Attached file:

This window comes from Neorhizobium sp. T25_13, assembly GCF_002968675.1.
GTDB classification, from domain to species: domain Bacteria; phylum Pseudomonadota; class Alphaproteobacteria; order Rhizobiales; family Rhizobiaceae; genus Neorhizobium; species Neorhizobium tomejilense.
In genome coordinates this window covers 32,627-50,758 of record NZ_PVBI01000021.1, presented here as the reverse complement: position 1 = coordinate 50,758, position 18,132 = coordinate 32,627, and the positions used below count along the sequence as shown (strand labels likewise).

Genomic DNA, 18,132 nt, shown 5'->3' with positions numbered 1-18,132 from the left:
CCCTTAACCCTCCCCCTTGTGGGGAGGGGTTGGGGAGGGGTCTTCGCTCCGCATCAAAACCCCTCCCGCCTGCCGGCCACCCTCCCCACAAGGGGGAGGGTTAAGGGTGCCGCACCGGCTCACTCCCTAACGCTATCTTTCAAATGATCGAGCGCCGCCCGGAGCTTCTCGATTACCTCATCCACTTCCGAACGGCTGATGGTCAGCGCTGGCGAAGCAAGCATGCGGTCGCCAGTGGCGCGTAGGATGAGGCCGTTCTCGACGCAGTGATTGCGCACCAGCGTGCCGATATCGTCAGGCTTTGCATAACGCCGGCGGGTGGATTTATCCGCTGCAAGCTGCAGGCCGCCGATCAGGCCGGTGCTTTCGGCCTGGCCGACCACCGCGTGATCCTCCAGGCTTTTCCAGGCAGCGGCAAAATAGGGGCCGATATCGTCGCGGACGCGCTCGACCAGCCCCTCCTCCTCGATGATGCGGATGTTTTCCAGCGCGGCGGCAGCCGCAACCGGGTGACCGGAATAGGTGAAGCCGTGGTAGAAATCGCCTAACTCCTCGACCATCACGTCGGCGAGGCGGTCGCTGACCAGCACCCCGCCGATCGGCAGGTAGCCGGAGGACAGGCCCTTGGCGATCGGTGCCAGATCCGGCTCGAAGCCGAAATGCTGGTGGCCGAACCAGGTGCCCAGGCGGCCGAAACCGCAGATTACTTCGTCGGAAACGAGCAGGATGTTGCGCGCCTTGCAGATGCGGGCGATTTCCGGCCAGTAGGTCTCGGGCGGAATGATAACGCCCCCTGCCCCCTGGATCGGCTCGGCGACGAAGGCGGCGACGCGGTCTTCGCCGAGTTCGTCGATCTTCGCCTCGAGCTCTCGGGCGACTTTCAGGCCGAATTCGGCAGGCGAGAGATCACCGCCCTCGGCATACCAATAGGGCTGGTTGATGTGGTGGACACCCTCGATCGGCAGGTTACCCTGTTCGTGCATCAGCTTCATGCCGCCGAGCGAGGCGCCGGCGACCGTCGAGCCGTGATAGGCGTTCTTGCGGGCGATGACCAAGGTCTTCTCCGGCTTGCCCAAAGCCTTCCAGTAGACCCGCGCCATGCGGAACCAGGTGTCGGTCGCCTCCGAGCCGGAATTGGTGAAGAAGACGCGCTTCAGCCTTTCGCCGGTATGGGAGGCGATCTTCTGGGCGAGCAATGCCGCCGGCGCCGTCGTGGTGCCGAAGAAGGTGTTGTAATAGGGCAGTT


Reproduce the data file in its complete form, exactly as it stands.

This window comes from Neorhizobium sp. T25_13, assembly GCF_002968675.1.
GTDB classification, from domain to species: domain Bacteria; phylum Pseudomonadota; class Alphaproteobacteria; order Rhizobiales; family Rhizobiaceae; genus Neorhizobium; species Neorhizobium tomejilense.
In genome coordinates this window covers 32,627-50,758 of record NZ_PVBI01000021.1, presented here as the reverse complement: position 1 = coordinate 50,758, position 18,132 = coordinate 32,627, and the positions used below count along the sequence as shown (strand labels likewise).

Genomic DNA, 18,132 nt, shown 5'->3' with positions numbered 1-18,132 from the left:
CCCTTAACCCTCCCCCTTGTGGGGAGGGGTTGGGGAGGGGTCTTCGCTCCGCATCAAAACCCCTCCCGCCTGCCGGCCACCCTCCCCACAAGGGGGAGGGTTAAGGGTGCCGCACCGGCTCACTCCCTAACGCTATCTTTCAAATGATCGAGCGCCGCCCGGAGCTTCTCGATTACCTCATCCACTTCCGAACGGCTGATGGTCAGCGCTGGCGAAGCAAGCATGCGGTCGCCAGTGGCGCGTAGGATGAGGCCGTTCTCGACGCAGTGATTGCGCACCAGCGTGCCGATATCGTCAGGCTTTGCATAACGCCGGCGGGTGGATTTATCCGCTGCAAGCTGCAGGCCGCCGATCAGGCCGGTGCTTTCGGCCTGGCCGACCACCGCGTGATCCTCCAGGCTTTTCCAGGCAGCGGCAAAATAGGGGCCGATATCGTCGCGGACGCGCTCGACCAGCCCCTCCTCCTCGATGATGCGGATGTTTTCCAGCGCGGCGGCAGCCGCAACCGGGTGACCGGAATAGGTGAAGCCGTGGTAGAAATCGCCTAACTCCTCGACCATCACGTCGGCGAGGCGGTCGCTGACCAGCACCCCGCCGATCGGCAGGTAGCCGGAGGACAGGCCCTTGGCGATCGGTGCCAGATCCGGCTCGAAGCCGAAATGCTGGTGGCCGAACCAGGTGCCCAGGCGGCCGAAACCGCAGATTACTTCGTCGGAAACGAGCAGGATGTTGCGCGCCTTGCAGATGCGGGCGATTTCCGGCCAGTAGGTCTCGGGCGGAATGATAACGCCCCCTGCCCCCTGGATCGGCTCGGCGACGAAGGCGGCGACGCGGTCTTCGCCGAGTTCGTCGATCTTCGCCTCGAGCTCTCGGGCGACTTTCAGGCCGAATTCGGCAGGCGAGAGATCACCGCCCTCGGCATACCAATAGGGCTGGTTGATGTGGTGGACACCCTCGATCGGCAGGTTACCCTGTTCGTGCATCAGCTTCATGCCGCCGAGCGAGGCGCCGGCGACCGTCGAGCCGTGATAGGCGTTCTTGCGGGCGATGACCAAGGTCTTCTCCGGCTTGCCCAAAGCCTTCCAGTAGACCCGCGCCATGCGGAACCAGGTGTCGGTCGCCTCCGAGCCGGAATTGGTGAAGAAGACGCGCTTCAGCCTTTCGCCGGTATGGGAGGCGATCTTCTGGGCGAGCAATGCCGCCGGCGCCGTCGTGGTGCCGAAGAAGGTGTTGTAATAGGGCAGTT